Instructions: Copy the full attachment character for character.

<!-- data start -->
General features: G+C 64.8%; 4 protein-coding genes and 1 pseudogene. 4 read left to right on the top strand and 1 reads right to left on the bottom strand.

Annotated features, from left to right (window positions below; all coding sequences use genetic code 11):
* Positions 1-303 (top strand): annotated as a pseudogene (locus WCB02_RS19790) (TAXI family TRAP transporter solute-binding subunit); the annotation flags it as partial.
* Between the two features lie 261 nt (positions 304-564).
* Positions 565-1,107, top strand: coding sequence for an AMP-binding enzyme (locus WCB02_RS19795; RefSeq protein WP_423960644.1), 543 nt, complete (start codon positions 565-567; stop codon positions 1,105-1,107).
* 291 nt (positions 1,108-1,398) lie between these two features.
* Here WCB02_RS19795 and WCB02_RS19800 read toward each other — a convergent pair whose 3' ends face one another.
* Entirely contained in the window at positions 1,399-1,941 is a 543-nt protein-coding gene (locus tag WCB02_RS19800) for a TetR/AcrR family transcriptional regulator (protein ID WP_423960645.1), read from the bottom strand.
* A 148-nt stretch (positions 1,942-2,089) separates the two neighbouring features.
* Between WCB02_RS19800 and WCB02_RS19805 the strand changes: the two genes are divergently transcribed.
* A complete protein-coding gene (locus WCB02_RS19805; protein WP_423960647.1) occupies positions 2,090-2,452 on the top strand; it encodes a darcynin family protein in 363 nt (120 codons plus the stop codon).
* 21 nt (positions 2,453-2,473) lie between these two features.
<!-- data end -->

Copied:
General features: G+C 64.8%; 4 protein-coding genes and 1 pseudogene. 4 read left to right on the top strand and 1 reads right to left on the bottom strand.

Annotated features, from left to right (window positions below; all coding sequences use genetic code 11):
* Positions 1-303 (top strand): annotated as a pseudogene (locus WCB02_RS19790) (TAXI family TRAP transporter solute-binding subunit); the annotation flags it as partial.
* Between the two features lie 261 nt (positions 304-564).
* Positions 565-1,107, top strand: coding sequence for an AMP-binding enzyme (locus WCB02_RS19795; RefSeq protein WP_423960644.1), 543 nt, complete (start codon positions 565-567; stop codon positions 1,105-1,107).
* 291 nt (positions 1,108-1,398) lie between these two features.
* Here WCB02_RS19795 and WCB02_RS19800 read toward each other — a convergent pair whose 3' ends face one another.
* Entirely contained in the window at positions 1,399-1,941 is a 543-nt protein-coding gene (locus tag WCB02_RS19800) for a TetR/AcrR family transcriptional regulator (protein ID WP_423960645.1), read from the bottom strand.
* A 148-nt stretch (positions 1,942-2,089) separates the two neighbouring features.
* Between WCB02_RS19800 and WCB02_RS19805 the strand changes: the two genes are divergently transcribed.
* A complete protein-coding gene (locus WCB02_RS19805; protein WP_423960647.1) occupies positions 2,090-2,452 on the top strand; it encodes a darcynin family protein in 363 nt (120 codons plus the stop codon).
* 21 nt (positions 2,453-2,473) lie between these two features.